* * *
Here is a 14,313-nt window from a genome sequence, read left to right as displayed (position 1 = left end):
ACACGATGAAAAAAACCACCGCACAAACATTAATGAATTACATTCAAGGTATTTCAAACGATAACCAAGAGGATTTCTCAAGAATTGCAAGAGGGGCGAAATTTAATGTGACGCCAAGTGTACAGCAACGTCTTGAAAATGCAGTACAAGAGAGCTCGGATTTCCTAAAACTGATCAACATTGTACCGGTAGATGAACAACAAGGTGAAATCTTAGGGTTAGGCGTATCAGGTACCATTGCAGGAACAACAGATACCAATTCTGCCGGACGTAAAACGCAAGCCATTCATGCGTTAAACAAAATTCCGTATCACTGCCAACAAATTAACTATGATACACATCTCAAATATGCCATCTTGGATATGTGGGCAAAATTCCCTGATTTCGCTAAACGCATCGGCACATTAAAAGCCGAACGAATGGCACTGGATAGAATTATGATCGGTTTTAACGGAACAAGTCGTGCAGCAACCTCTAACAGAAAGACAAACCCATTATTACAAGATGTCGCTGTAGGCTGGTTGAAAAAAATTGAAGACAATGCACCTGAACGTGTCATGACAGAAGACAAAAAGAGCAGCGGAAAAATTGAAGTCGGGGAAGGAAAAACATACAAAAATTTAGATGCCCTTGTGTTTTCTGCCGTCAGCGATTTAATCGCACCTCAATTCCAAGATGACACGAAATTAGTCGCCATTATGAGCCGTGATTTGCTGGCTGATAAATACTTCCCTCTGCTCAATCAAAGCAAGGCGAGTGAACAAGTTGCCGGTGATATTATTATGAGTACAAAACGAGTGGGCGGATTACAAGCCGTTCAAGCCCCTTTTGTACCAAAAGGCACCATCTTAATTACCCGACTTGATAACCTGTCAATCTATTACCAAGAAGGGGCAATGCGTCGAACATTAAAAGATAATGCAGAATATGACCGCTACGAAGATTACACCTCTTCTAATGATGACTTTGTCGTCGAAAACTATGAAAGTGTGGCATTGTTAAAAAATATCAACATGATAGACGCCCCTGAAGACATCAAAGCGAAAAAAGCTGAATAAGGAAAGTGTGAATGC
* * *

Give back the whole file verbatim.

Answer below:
Here is a 14,313-nt window from a genome sequence, read left to right as displayed (position 1 = left end):
ACACGATGAAAAAAACCACCGCACAAACATTAATGAATTACATTCAAGGTATTTCAAACGATAACCAAGAGGATTTCTCAAGAATTGCAAGAGGGGCGAAATTTAATGTGACGCCAAGTGTACAGCAACGTCTTGAAAATGCAGTACAAGAGAGCTCGGATTTCCTAAAACTGATCAACATTGTACCGGTAGATGAACAACAAGGTGAAATCTTAGGGTTAGGCGTATCAGGTACCATTGCAGGAACAACAGATACCAATTCTGCCGGACGTAAAACGCAAGCCATTCATGCGTTAAACAAAATTCCGTATCACTGCCAACAAATTAACTATGATACACATCTCAAATATGCCATCTTGGATATGTGGGCAAAATTCCCTGATTTCGCTAAACGCATCGGCACATTAAAAGCCGAACGAATGGCACTGGATAGAATTATGATCGGTTTTAACGGAACAAGTCGTGCAGCAACCTCTAACAGAAAGACAAACCCATTATTACAAGATGTCGCTGTAGGCTGGTTGAAAAAAATTGAAGACAATGCACCTGAACGTGTCATGACAGAAGACAAAAAGAGCAGCGGAAAAATTGAAGTCGGGGAAGGAAAAACATACAAAAATTTAGATGCCCTTGTGTTTTCTGCCGTCAGCGATTTAATCGCACCTCAATTCCAAGATGACACGAAATTAGTCGCCATTATGAGCCGTGATTTGCTGGCTGATAAATACTTCCCTCTGCTCAATCAAAGCAAGGCGAGTGAACAAGTTGCCGGTGATATTATTATGAGTACAAAACGAGTGGGCGGATTACAAGCCGTTCAAGCCCCTTTTGTACCAAAAGGCACCATCTTAATTACCCGACTTGATAACCTGTCAATCTATTACCAAGAAGGGGCAATGCGTCGAACATTAAAAGATAATGCAGAATATGACCGCTACGAAGATTACACCTCTTCTAATGATGACTTTGTCGTCGAAAACTATGAAAGTGTGGCATTGTTAAAAAATATCAACATGATAGACGCCCCTGAAGACATCAAAGCGAAAAAAGCTGAATAAGGAAAGTGTGAATGC